Preferred Interpersonal Distances: A Global Comparison
Human spatial behavior has been the focus of hundreds of previous research studies. However, the
conclusions and generalizability of previous studies on interpersonal distance preferences were limited
by some important methodological and sampling issues. The objective of the present study was to
compare preferred interpersonal distances across the world and to overcome the problems observed
in previous studies. We present an extensive analysis of interpersonal distances over a large data set
(N = 8,943 participants from 42 countries). We attempted to relate the preferred social, personal, and
intimate distances observed in each country to a set of individual characteristics of the participants, and
some attributes of their cultures. Our study indicates that individual characteristics (age and gender)
influence interpersonal space preferences and that some variation in results can be explained by
temperature in a given region. We also present objective values of preferred interpersonal distances
in different regions, which might be used as a reference data point in future studies.
The author refl ects upon the book The Sources of cultural-historical psychology: philosophical-humanitarian context by V. Zinchenko, B. Pruzhinin, T. Schedrina. Moscow, 2010.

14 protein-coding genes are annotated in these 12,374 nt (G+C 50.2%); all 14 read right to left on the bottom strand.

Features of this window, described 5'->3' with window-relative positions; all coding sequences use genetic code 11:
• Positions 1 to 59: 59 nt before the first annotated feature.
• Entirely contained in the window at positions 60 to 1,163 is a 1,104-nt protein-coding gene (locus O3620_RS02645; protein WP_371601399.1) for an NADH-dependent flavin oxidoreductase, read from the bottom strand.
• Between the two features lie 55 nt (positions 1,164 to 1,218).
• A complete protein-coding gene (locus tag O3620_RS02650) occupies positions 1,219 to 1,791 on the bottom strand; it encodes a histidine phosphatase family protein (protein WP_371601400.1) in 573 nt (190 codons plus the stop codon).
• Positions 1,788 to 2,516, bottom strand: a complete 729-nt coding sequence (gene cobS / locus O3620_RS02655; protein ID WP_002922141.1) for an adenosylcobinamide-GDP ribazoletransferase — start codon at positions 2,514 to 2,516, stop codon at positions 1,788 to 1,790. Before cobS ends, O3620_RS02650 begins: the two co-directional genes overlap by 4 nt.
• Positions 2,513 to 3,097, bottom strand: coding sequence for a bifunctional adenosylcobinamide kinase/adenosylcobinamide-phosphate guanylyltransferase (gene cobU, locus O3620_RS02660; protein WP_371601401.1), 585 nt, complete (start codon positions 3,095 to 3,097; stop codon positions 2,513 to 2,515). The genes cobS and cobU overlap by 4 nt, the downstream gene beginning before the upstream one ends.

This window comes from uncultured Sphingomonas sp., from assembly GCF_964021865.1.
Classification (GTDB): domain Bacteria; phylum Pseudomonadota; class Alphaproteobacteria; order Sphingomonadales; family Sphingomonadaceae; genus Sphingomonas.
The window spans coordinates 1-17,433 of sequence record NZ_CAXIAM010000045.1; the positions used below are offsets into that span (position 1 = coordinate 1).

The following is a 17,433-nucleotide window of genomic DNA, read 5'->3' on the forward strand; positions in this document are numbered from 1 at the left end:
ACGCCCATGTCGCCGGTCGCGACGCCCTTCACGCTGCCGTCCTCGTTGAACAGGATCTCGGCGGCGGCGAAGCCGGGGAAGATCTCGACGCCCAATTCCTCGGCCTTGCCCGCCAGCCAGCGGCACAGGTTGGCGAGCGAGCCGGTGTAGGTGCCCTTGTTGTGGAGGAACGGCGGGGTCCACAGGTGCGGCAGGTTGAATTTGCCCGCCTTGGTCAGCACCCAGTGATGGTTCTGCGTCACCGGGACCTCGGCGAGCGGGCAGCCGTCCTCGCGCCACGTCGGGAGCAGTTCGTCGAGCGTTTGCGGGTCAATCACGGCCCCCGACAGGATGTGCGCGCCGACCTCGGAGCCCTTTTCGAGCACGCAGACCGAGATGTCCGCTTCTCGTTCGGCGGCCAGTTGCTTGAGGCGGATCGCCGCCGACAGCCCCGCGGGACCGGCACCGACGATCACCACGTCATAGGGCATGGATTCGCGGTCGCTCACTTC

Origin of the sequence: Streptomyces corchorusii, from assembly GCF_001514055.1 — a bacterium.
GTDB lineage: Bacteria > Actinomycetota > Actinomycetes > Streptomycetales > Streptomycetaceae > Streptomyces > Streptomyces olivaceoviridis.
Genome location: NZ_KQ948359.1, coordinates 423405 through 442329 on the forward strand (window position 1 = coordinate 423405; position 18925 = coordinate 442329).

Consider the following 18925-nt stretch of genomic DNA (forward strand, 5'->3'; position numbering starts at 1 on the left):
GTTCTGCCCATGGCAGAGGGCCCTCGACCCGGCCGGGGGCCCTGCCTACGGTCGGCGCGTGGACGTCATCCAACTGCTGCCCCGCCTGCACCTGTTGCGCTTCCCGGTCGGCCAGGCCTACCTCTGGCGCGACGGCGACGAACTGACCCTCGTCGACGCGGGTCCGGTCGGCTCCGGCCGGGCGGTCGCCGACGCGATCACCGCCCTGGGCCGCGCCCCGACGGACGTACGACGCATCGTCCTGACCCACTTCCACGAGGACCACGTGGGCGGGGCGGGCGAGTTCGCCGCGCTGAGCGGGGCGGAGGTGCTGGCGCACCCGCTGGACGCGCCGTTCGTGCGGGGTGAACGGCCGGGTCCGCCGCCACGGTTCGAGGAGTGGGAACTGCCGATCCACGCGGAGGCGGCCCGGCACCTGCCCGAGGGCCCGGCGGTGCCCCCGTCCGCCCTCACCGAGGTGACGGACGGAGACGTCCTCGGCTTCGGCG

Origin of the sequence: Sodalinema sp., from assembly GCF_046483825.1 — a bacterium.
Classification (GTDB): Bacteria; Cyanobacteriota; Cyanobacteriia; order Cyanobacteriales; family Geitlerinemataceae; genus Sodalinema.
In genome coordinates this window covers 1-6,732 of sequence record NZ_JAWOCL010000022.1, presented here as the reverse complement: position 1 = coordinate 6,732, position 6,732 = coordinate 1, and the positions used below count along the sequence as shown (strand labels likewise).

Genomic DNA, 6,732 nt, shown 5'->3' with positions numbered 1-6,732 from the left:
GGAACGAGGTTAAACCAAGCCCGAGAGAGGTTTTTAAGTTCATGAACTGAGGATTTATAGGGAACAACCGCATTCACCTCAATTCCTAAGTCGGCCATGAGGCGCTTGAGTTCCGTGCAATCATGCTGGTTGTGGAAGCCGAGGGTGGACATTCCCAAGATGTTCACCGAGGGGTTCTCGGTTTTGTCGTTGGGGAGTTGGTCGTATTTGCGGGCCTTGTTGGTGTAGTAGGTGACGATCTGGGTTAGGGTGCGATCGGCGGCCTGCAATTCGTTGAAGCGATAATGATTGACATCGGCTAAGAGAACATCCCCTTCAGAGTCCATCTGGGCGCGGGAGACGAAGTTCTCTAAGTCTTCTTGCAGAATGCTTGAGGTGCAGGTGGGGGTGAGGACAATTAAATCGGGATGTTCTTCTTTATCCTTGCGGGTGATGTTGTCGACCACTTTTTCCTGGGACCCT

The main focus of this paper is the relation between the realisation of the right of the child to express his/her views and democracy in Russia. With this in view, I will study the interconnection between the right to express the views and the right to participate. Further, I will give an overview of the specifics of democracy in Russia, how they influence political participation, and what could be done to prevent the further infantilisation of citizens in Russia. Finally, I will explore traditional perceptions with regard to children’s participation in Russia and the legal framework and practice of the implementation of the child’s right to social and political participation.
The article deals with current approaches to research on social-economic impacts of cultural events. A systematic approach is proposed to analysis of services provided within cultural events in behalf of different target groups — stakeholders.
In 2006, Russia amended its competition law and added the concepts of ‘collective dominance’ and its abuse. This was seen as an attempt to address the common problem of ‘conscious parallelism’ among firms in concentrated industries. Critics feared that the enforcement of this provision would become tantamount to government regulation of prices. In this paper we examine the enforcement experience to date, looking especially closely at sanctions imposed on firms in the oil industry. Some difficulties and complications experienced in enforcement are analysed, and some alternative strategies for addressing anticompetitive behaviour in concentrated industries discussed.